National Museums Scotland acquires contemporary Highland dress
National Museums Scotland has revealed a new collection of contemporary Highland dress, documenting a vibrant industry in Scotland today. Eight outfits have been added to National Museums Scotland’s world class holdings of tartan and Highland dress, enabling it to tell the story of Scotland’s iconic costume in the 21st century.
These important acquisitions mark the culmination of a five-year project supported by the William Grant Foundation, which has fostered ground-breaking research into the Museum’s unparalleled collection of historic tartans and Highland dress.
The latest stage of the project offers a snapshot of the variety of approaches to making and wearing Highland dress in the 21st century. From innovative new makers like Prickly Thistle and Acme Atelier, to long established brands including Kinloch Anderson and Chisholms Highland Dress, these eight outfits celebrate some of the modern craftspeople, designers and outfitters working in Scotland.
A new online hub launches today on nms.ac.uk, offering detailed images and descriptions of the new acquisitions along with three new films featuring interviews with designers and makers.
In 2021, kilt-making and sporran-making were added to the Heritage Craft Association’s red list of endangered crafts, and sgian dubh-making was added in 2023. The pieces collected for this project are representative of a specialist but vibrant industry which is attracting new makers, creating jobs and utilising technological advancements whilst preserving the knowledge of traditional techniques. Now held in the National Collection, the outfits document these highly-specialised skills as they continue to evolve and adapt.
William Grant Foundation Research Fellow, Rosie Waine said:
“There is a perception that Highland dress never changes, but through working with contemporary makers, this project highlights a flourishing living tradition that continues to adapt and evolve. These new acquisitions showcase incredibly skilled makers and production from across the country. They join our existing collection to provide a comprehensive timeline of Highland dress from the 17th century to the modern day, highlighting its role as an icon of an ever changing Scotland.”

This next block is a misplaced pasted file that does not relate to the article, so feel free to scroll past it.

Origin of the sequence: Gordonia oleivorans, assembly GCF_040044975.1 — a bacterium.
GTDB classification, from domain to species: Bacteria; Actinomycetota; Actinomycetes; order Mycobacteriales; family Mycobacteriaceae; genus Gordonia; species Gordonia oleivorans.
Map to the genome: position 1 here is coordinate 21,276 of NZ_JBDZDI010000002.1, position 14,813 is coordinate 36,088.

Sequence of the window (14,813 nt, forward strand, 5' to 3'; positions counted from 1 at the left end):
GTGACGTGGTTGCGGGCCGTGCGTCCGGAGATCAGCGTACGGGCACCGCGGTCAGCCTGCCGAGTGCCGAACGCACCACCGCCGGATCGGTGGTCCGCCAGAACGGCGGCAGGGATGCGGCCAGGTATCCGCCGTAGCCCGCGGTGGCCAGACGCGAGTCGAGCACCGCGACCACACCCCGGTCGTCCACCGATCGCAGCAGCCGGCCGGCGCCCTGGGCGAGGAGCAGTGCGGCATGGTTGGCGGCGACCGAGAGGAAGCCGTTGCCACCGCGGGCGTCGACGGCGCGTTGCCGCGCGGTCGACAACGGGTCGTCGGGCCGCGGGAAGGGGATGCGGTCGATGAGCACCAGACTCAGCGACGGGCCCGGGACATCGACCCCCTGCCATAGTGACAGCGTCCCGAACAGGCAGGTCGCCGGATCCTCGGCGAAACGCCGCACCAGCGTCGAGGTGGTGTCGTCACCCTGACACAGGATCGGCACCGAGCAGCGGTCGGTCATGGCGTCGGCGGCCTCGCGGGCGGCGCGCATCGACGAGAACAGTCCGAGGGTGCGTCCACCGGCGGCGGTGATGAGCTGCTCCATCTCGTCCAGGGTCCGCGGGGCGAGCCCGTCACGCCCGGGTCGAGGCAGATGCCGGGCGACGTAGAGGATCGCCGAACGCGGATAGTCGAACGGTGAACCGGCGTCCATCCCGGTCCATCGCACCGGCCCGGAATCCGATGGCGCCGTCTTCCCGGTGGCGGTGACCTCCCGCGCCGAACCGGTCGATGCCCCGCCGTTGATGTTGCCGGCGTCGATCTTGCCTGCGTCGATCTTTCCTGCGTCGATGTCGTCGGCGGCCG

Once considered an emblem of clan society, the more modern tartan fashions reflect contemporary concerns. Lochcarron of Scotland’s ‘Hame’ tartan was designed during the COVID-19 pandemic to capture feelings of homecoming and comfort. These designs highlight a 21st century approach to production with most new tartan being created through Computer Assisted Design (CAD) programmes such as ScotWeave.
Sustainability and efficiency throughout the design process is a key concern for modern mills and makers. A tartan t-shirt and kilt by Prickly Thistle Scotland offer a fresh take on Highland dress for women whilst promoting small batch production. National Museums Scotland has also acquired an antique boat shuttle (a tool used in the weaving process) from the firm, laser engraved with the B Corp Certification mark which they were awarded in 2021.
A focus on zero waste design is demonstrated by a sgian dubh acquired from Gordon Nicolson Kiltmakers. The traditional knife is made from offcuts of African blackwood left over from the bagpipe-making process.
Nick Addington, CEO, William Grant Foundation said:
"William Grant Foundation has been delighted to support this significant work researching the history and development of Highland Dress. We are particularly pleased that this new contemporary collection at National Museums Scotland completes the story to the present day, showcasing connections to contemporary design and manufacturing and demonstrating how this iconic style continues to be worn and reimagined today."
National Museums Scotland holds objects spanning over five centuries of Highland dress in its collections, some of which are currently on loan to the V&A Dundee for their ground-breaking exhibition Tartan which demonstrates an enduring appetite for the iconic pattern. The origins of tartan and the roots of Scotland's relationship with its national dress are explored further in the book Highland Style: Fashioning Highland dress, c.1745-1845 authored by project lead Dr Rosie Waine and published in 2022.
Visit the online hub at www.nms.ac.uk/TartanToday
Notes to editors
For further information and images contact firstname.lastname@example.org
- National Museums Scotland is one of the leading museum groups in the UK and Europe and it looks after collections of national and international importance. The organisation provides loans, partnerships, research and training in Scotland and internationally. Our individual museums are the National Museum of Scotland, the National Museum of Flight, the National Museum of Rural Life and the National War Museum. The National Museums Collection Centre in Edinburgh houses conservation and research facilities as well as collections not currently on display.
2. Bheireadh Oifis nam Meadhanan eadar-theangachadh Gàidhlig den bhrath-naidheachd seachad do bhuidhinn mheadhanan bharantaichte. Cuiribh fios do dh'Oifis nam Meadhanan airson bruidhinn air cinn-latha freagarrach.